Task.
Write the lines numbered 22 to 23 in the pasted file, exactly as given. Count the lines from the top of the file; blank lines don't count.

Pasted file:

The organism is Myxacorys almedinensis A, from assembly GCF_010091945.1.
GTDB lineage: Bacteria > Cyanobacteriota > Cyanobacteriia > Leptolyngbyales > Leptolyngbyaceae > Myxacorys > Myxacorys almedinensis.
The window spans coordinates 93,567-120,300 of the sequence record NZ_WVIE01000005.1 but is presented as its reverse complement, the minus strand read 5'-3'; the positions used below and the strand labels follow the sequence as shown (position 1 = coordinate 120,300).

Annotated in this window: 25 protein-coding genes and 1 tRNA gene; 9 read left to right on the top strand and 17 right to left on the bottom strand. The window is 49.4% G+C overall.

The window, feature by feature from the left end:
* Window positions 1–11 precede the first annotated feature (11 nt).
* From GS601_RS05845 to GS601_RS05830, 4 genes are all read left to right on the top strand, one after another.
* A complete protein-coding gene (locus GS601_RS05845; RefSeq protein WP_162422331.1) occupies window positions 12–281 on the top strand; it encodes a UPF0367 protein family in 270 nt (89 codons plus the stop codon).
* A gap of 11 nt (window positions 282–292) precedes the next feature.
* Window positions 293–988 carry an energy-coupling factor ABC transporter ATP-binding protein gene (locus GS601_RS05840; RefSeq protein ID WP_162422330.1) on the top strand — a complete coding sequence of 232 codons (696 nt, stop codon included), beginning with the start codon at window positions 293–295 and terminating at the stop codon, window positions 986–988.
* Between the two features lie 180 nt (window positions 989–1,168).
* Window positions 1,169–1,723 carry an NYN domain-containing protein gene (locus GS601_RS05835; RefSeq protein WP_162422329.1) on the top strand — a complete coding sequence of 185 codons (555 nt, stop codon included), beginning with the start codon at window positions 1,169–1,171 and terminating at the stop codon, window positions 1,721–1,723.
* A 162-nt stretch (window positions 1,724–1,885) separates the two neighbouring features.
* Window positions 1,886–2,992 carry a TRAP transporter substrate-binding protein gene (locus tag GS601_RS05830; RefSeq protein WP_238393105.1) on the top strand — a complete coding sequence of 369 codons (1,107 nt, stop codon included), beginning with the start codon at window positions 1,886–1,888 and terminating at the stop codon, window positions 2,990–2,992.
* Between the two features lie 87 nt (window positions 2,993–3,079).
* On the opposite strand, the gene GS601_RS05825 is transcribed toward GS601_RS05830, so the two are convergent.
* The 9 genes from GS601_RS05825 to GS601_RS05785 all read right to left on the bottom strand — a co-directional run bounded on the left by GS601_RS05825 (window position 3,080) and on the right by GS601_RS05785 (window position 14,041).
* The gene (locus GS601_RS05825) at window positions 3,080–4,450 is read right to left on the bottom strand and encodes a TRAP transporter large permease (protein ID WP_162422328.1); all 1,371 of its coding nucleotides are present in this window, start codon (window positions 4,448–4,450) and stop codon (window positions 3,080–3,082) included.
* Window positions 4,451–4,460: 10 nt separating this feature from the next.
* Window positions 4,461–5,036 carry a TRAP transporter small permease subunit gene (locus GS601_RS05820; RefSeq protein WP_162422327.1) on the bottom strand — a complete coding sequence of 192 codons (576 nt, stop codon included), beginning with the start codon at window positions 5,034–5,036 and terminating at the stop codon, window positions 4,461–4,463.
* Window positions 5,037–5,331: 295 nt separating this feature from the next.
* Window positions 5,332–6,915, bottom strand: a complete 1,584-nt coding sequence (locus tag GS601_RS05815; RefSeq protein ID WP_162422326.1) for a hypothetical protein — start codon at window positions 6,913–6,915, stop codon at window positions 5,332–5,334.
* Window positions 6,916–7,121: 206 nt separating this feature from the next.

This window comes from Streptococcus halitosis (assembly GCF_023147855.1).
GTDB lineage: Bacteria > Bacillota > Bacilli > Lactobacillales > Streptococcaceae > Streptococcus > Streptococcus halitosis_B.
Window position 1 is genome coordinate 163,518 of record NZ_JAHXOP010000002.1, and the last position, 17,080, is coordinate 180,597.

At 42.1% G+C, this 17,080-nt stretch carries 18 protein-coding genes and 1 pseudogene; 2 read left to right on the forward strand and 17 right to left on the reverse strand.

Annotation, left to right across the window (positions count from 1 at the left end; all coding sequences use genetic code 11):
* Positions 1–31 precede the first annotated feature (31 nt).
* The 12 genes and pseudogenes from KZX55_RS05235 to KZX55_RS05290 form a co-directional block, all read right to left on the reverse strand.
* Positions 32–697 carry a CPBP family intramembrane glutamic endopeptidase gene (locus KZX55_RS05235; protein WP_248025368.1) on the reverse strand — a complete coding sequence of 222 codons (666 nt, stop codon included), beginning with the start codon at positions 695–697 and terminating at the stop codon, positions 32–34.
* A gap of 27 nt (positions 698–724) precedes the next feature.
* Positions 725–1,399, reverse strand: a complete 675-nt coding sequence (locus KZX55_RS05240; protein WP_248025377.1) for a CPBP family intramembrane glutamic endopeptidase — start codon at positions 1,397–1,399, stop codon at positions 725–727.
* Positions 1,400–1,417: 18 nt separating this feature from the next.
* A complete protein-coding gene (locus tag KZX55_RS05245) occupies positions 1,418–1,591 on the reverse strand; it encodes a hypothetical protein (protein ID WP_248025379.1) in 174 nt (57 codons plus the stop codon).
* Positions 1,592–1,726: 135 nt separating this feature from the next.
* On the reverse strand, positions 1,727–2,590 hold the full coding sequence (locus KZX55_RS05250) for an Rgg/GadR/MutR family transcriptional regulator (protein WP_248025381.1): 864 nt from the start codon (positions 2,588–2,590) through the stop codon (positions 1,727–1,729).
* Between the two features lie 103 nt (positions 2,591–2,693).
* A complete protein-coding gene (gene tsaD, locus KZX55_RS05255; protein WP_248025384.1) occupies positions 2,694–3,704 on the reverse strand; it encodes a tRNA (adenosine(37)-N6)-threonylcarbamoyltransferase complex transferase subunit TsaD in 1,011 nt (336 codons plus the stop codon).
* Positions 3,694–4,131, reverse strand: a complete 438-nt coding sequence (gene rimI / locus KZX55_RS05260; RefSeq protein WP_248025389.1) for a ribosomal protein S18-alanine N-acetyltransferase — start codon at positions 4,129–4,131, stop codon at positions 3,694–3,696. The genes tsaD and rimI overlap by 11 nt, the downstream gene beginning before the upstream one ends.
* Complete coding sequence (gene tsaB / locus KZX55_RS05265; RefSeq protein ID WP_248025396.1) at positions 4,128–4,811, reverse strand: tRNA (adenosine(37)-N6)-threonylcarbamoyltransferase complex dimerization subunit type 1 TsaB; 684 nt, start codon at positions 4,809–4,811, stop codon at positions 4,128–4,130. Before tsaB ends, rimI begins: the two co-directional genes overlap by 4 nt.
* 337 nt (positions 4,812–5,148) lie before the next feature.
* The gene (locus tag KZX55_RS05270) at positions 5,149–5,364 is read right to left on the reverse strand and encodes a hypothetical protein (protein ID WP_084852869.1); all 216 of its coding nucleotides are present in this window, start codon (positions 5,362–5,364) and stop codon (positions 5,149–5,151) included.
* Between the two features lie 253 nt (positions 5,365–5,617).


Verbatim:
* Window positions 5,332–6,915, bottom strand: a complete 1,584-nt coding sequence (locus tag GS601_RS05815; RefSeq protein ID WP_162422326.1) for a hypothetical protein — start codon at window positions 6,913–6,915, stop codon at window positions 5,332–5,334.
* Window positions 6,916–7,121: 206 nt separating this feature from the next.